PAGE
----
The solicitor's argument in the present case was merely a comment on the lack of evidence of self-defense and clearly did not appeal to the passions or prejudice of the jury. The solicitor stayed within the evidence presented at trial and the reasonable inferences therefrom. Although the trial court found the argument "marginally inappropriate," it was an isolated incident. Reviewing the entire record, we do not find that the single comment regarding a "license to kill" so infected the trial with unfairness as to make the conviction a denial of due process. Further, the trial judge's curative instruction directed the jurors that their verdict was not to be motivated by passion or prejudice. Accordingly, we find the trial court's curative instruction cured any error in the solicitor's argument, and the trial court did not abuse its discretion in denying Crosby's mistrial motion.
Crosby argues the photograph of the victim's body was unduly prejudicial and the trial court erred in allowing its admission. We disagree.
The State sought to admit several photographs of the victim's body at trial. A photograph marked Exhibit 8 was taken outside the apartment. Exhibit 8 predominantly showed the victim's feet lying outside the door and a small amount of blood. Crosby did not object to the admission of Exhibit 8. The State later sought to admit a photograph marked Exhibit 9. Exhibit 9 was taken from a different angle to show the entire length of the victim's body, and it also showed some blood. The State argued the position of the body was relevant to its theory that the victim was shot from behind and Exhibit 9 displayed the positioning of the body more accurately than the other photographs. Although Crosby argued Exhibit 9 was unduly prejudicial, the trial court determined the photograph had probative value and was not unduly prejudicial, especially in light of the fact that Exhibit 8 already displayed some blood.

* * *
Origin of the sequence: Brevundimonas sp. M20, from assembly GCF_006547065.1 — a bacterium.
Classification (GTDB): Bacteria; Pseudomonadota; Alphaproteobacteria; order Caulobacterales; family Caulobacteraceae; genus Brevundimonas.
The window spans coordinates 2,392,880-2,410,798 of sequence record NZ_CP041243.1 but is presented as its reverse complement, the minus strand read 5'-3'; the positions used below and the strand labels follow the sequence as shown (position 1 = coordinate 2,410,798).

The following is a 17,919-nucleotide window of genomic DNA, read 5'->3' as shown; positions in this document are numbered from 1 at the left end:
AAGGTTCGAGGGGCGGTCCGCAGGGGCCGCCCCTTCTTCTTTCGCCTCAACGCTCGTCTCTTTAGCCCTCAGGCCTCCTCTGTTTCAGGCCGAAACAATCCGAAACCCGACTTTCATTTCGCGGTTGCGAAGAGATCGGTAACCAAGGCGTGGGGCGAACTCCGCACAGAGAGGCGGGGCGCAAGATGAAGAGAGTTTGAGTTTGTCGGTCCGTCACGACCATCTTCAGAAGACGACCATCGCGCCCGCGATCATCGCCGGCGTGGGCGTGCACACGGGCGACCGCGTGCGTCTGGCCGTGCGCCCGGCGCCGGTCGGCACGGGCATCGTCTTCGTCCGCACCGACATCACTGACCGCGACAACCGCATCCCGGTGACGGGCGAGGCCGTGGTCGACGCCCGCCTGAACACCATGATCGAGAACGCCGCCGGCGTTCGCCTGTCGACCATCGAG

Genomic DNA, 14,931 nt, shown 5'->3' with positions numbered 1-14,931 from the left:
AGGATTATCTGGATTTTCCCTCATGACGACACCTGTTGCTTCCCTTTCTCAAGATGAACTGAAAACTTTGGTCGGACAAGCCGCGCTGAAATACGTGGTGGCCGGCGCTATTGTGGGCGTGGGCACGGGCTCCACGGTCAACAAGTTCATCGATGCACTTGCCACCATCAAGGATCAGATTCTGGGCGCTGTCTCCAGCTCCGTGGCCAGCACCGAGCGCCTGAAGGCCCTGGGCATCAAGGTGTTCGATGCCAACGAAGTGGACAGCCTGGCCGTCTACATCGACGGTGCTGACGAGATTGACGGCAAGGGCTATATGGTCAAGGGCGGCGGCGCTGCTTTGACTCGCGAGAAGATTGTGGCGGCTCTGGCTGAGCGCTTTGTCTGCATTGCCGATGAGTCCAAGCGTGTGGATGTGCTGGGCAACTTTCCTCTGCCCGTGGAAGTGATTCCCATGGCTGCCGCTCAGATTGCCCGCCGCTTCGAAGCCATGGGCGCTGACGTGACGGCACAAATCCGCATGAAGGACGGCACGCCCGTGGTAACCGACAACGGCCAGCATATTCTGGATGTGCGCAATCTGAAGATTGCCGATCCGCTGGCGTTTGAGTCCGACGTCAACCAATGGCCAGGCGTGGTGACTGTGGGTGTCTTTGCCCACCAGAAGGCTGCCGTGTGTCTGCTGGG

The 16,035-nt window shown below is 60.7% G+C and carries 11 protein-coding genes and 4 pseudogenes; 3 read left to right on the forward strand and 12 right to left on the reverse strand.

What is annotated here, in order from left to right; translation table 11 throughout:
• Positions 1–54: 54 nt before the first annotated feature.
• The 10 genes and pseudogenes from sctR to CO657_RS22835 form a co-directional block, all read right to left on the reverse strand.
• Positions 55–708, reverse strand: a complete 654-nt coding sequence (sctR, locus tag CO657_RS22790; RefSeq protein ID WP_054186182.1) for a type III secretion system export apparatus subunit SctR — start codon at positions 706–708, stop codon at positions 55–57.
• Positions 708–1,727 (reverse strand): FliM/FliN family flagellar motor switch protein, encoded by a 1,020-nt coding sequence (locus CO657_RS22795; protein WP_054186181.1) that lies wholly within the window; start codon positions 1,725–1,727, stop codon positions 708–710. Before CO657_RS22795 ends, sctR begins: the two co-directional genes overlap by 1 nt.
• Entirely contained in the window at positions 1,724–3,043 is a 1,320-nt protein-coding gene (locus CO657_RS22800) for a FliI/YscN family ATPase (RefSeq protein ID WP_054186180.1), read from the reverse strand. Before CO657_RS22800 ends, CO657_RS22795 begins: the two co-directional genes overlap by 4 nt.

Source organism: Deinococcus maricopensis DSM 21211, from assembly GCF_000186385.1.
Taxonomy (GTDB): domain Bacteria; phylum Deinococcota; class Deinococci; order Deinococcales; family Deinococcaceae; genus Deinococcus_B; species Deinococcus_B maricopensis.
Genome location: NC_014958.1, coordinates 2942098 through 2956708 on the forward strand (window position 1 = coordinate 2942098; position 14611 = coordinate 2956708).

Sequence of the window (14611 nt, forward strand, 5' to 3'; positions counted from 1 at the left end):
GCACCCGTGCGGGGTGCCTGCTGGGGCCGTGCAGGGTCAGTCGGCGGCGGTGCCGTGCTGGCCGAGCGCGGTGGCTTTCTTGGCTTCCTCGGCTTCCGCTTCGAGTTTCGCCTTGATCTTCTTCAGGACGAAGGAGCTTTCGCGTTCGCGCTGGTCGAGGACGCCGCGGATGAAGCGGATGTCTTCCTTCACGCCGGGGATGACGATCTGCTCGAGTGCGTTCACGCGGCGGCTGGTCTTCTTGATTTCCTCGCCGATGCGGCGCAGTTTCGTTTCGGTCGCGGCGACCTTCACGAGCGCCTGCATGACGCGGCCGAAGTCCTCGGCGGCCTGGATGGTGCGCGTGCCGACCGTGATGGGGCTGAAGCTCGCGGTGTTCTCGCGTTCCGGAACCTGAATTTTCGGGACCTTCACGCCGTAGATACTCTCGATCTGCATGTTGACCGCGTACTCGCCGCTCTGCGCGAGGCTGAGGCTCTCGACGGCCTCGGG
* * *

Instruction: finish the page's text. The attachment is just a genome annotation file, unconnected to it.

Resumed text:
The State admitted Exhibit 9 into evidence during a responding police officer's testimony regarding the location and position of the victim's body. Dr. Joel Sexton, a forensic pathologist, later testified that the victim died from the gunshot wound to the neck that severed the carotid artery and transected the spinal cord.